You have probably heard someone talk about the fact that their mouth is always getting them into trouble.
Yes, it is hard to be an encourager all the time. But we can all improve, and in doing so we can make a huge difference in the lives of the friends, family, co-workers, and others we interact with. In writing to the church in Ephesus, the apostle Paul gave us all some good guidelines for what we choose to say.
“Do not let any unwholesome talk come out of your mouths, but only what is helpful for building others up according to their needs, that it may benefit those who listen” (Ephesians 4:29).
Paul knew firsthand the benefits of encouragement. A Christian brother named Barnabas helped him in the beginning stages of his ministry to gain credibility among those who knew Paul in his former life as a persecutor of Christians. Having Barnabas as an encouraging friend evidently rubbed off on Paul since the New Testament is full of examples of Paul encouraging new Christians.
In Acts 13:42-43 Paul and Barnabas had spent a Saturday at a Jewish synagogue teaching Jewish history and explaining to them how it was fulfilled in the good news of Jesus Christ. As they left, they encouraged the Jews to continue in the grace of God. The people invited Paul and Barnabas to come back the next week.
In Acts 15 the mentor of encouragement, Barnabas, left with Mark to go on a missionary journey. Paul went with Silas and put his newfound encouragement skills to work. Luke tells us that Paul went through Syria and Cilicia, strengthening the churches. That’s in stark contrast to the description we read of Paul the persecutor in the earlier chapters of Acts. It is hard to imagine that someone who was once a persecutor of Christians would later write nearly half of the New Testament books! Who knows just how big of a role Barnabas’ encouragement played in helping Paul reach his full potential as an evangelist and writer? Just think how different our world would be if we all followed the example of Barnabas!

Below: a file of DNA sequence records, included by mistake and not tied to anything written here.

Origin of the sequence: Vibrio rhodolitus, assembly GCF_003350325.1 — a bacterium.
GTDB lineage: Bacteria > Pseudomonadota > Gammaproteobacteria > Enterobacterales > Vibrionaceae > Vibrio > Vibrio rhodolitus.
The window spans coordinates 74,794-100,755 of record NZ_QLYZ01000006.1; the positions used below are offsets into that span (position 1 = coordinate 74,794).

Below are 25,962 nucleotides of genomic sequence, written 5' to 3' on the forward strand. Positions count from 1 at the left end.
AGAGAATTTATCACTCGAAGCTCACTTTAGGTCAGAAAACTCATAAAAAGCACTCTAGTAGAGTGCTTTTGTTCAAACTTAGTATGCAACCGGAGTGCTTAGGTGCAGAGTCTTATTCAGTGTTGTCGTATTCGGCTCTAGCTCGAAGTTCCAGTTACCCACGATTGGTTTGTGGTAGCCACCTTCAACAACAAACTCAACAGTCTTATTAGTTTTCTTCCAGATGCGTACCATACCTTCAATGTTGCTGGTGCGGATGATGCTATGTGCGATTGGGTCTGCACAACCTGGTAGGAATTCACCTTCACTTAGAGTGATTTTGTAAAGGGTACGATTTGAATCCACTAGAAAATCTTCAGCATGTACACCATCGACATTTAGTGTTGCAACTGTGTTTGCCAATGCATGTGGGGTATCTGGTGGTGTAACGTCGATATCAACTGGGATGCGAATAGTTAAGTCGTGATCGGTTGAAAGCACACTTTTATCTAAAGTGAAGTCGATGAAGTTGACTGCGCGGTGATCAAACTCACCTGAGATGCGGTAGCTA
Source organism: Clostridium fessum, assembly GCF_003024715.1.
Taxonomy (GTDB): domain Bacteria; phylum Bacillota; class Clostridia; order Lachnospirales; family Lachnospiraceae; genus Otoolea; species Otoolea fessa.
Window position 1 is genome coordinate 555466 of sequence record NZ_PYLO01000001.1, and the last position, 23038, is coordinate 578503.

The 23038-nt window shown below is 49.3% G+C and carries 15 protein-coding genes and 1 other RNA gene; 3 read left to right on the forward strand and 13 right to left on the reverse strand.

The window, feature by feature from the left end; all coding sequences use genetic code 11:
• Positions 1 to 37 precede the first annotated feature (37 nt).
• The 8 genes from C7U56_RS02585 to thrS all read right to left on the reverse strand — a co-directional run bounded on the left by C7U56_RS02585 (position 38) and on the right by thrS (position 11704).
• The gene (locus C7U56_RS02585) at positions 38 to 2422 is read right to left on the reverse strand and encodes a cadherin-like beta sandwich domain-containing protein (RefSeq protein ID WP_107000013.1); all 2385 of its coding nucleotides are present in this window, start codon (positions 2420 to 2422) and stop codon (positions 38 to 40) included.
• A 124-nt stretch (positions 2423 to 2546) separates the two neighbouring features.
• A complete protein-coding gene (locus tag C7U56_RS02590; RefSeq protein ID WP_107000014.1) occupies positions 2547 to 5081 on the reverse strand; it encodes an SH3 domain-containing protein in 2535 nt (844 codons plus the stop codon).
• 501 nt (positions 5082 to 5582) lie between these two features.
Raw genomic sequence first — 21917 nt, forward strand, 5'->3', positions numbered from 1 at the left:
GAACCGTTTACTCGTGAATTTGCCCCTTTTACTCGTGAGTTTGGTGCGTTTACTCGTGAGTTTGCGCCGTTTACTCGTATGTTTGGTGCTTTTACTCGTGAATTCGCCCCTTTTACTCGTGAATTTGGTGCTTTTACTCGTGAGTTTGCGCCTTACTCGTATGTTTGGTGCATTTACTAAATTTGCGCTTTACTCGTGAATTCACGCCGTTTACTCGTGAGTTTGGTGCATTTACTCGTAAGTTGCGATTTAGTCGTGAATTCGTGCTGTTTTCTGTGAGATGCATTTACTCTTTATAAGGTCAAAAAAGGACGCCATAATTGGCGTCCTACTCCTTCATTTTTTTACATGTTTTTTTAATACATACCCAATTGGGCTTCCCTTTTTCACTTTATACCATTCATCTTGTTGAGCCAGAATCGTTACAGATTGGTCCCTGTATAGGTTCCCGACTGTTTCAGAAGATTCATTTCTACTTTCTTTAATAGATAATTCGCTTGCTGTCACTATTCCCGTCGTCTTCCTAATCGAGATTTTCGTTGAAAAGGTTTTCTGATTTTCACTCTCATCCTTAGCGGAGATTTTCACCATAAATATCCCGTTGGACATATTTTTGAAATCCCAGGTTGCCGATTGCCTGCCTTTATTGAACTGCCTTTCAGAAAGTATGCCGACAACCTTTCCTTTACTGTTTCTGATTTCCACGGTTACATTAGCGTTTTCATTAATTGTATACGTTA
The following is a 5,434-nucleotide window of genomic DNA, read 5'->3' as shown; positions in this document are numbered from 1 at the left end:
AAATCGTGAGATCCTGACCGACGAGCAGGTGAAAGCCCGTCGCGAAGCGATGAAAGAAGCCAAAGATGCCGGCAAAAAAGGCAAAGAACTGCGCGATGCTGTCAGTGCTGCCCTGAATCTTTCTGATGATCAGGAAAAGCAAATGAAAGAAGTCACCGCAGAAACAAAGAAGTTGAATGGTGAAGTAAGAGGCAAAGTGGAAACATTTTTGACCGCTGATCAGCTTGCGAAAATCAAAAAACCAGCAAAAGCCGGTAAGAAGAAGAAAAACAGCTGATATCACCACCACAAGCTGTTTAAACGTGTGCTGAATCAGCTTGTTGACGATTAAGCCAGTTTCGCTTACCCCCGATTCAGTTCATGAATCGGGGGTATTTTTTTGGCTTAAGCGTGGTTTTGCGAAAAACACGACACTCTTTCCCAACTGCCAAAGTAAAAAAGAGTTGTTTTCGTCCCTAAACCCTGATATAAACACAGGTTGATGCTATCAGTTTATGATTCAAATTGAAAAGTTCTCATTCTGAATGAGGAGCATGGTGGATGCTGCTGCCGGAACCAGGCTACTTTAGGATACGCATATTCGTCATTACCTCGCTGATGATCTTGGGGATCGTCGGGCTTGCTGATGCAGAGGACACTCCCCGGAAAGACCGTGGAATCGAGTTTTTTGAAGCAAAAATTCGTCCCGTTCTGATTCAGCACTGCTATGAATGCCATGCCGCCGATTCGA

Even while Paul was in chains, he still managed to write letters that would encourage new Christians to choose words carefully. “Walk in wisdom toward outsiders, making the best use of the time. Let your speech always be gracious, seasoned with salt, so that you may know how you ought to answer each person” (Colossians 4:5-6).
Some people are better at encouraging others through talking, some with writing, and some through acts of kindness. The best thing about telling or showing people Jesus Christ and His love for us is that the message speaks for itself, loud and clear, and brings hope to communities and nations like nothing else can.
Have a great week!
Barrett Vanlandingham is the Youth Minister at the Fort Gibson Church of Christ. Reach him at (918) 478-2222 or email@example.com.